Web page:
Image: Flickr/Davide D’Amico

I know all too well that our child’s medical concerns are something we would rather forget. Like many people, I find myself packing away memories of trauma and sadness into locked trunks deep in my brain where I can deny their existence…or better yet, repress their existence altogether. That said, I know that someday these memories will be useful, to me or to my husband or to our child. While I think it can sometimes be healthy to forget, at least on a daily basis, it is also essential to remember. Here are three reasons you will want to keep a record of your child’s illness:

  1. For Medical Purposes

What is the technical name of your child’s condition? What tests confirm the diagnosis? What other diagnoses accompany his or her primary concern? What surgeries or other procedures were performed and what, exactly, were their outcomes? What did the doctor say about diet and activity restrictions, some of which may not be relevant until years in the future? When you first get these answers, it seems as if they will be indelibly carved into your brain. But the fact is that over time, you will start to forget. The specifics of your child’s condition and care will start to fade into the background of new

Image: Flickr/Isai Moreno

concerns. But at some point – God forbid – you may need to know these facts to influence future care. If you do, you will want everything written down. Keeping your own records in language that you understand, with your interpretations, insights, and notes, is an additional asset both to you and to the treating physicians if you ever need it.

  1. For Your Child’s Understanding

Think back to your early memories. Chances are, some of these memories are kept alive by pictures that refresh them. Do you really remember your third birthday party, or do you remember the picture of this party in a scrapbook? The same way records like pictures help us tell the stories of our past, the record of your child’s illness can help him or her understand the experience. At some point when he or she is ready, your child will want to know about the condition and everything that has been “done to them”. Going through a record of your child’s illness can offer an emotionally cleansing experience of understanding and release.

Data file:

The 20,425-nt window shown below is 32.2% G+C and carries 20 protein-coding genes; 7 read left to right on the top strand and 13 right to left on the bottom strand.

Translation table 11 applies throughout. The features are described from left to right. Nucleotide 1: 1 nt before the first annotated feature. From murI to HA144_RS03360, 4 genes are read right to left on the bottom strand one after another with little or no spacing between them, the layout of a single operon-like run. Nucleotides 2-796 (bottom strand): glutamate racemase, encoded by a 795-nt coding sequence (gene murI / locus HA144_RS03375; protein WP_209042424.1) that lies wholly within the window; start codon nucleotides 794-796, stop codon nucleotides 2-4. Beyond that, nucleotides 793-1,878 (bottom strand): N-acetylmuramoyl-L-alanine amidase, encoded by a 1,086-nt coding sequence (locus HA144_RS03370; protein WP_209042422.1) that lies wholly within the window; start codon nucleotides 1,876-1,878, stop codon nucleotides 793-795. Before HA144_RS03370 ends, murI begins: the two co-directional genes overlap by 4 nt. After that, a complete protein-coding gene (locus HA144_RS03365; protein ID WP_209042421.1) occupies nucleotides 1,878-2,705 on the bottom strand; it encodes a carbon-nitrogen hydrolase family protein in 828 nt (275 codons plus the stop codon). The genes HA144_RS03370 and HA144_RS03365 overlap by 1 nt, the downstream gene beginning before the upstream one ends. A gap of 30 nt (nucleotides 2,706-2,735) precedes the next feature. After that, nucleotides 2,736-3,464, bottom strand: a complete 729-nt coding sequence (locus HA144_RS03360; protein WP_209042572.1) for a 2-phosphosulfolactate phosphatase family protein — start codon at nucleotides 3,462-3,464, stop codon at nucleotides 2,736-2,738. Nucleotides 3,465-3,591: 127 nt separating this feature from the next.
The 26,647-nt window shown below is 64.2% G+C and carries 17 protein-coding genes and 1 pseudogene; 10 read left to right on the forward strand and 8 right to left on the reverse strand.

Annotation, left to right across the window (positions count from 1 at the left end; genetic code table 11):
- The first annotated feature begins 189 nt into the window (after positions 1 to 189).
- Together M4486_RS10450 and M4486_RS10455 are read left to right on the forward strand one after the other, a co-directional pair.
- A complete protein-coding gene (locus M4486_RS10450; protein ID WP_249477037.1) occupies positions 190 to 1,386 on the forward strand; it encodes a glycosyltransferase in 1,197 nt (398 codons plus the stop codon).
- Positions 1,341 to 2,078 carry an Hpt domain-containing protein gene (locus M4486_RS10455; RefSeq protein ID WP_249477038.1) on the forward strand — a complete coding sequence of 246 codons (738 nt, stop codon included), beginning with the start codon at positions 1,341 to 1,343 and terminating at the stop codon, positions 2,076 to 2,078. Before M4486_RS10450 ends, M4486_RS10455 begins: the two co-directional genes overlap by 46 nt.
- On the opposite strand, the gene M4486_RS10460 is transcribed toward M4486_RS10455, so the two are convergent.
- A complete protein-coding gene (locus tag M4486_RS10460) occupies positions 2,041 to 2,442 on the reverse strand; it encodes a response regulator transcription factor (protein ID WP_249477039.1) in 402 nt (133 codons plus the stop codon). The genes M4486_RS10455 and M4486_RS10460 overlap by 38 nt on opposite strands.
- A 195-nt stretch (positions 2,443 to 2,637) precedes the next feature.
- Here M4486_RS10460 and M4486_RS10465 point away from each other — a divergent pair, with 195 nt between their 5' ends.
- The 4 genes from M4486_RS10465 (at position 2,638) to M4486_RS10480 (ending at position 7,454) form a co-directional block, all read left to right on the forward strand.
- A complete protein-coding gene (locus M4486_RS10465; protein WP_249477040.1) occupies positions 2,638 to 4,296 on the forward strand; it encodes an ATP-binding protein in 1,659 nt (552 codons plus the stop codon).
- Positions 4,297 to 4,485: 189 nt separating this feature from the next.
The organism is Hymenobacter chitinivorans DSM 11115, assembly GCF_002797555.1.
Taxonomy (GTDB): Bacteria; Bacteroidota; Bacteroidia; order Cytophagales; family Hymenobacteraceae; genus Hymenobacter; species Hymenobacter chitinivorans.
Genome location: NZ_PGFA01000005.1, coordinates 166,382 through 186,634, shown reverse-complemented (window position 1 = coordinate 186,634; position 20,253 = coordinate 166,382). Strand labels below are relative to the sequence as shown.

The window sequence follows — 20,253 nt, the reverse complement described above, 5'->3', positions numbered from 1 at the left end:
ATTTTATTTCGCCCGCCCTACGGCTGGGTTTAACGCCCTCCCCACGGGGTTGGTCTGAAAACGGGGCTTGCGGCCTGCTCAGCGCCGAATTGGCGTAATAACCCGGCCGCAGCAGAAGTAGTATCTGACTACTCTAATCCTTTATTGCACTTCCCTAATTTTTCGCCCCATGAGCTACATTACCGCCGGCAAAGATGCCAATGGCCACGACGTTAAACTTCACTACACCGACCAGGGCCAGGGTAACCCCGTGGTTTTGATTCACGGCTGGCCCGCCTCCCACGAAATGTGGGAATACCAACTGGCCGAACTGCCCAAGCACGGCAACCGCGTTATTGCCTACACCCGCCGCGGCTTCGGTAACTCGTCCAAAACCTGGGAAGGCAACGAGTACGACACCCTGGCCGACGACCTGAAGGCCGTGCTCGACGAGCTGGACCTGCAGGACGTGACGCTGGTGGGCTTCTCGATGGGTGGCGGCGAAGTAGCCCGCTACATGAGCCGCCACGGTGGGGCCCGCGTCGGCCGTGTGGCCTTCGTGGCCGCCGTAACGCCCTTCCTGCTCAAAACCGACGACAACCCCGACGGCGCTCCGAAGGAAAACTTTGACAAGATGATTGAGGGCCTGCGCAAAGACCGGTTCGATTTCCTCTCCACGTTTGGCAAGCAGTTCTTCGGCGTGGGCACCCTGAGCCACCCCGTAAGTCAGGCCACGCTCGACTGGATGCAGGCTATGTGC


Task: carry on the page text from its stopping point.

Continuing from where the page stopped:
1. For Your Own Release

Just as I know that I can’t help but pack away my memories of trauma so that I can function day-to-day, I also know that at some point these memories must be unpacked and dealt with or they will manifest in other ways: sleepless nights, an unexplained pain, a general anxiety. A physical record of your child’s illness can help you recall, re-conceptualize, and eventually come to terms with your own trauma, when you are ready and in your own time.

Taking the time to organize these medical memories for some indistinct future when you are simply struggling to make it through the present can seem like a daunting task. But this future will arrive, and when it does, you will be happy to have this record of your child’s illness. Your child and your future self will want to know.

Kristi Pikiewicz
Dr. Pikiewicz earned her PhD in Clinical Psychology at Pacifica Graduate Institute in Carpinteria, CA. She completed pre-doctoral training at the Nan Tolbert Nurturing Center in Ojai, CA, and her post-doctoral internship at the Boulder Institute for Psychotherapy and Research. At both sites, Dr. Pikiewicz worked with a range of adult, adolescent and child clients in individual, couple, family and group settings. She also holds a B.S. in environmental science from Allegheny College and a teaching credential from Western Washington University.

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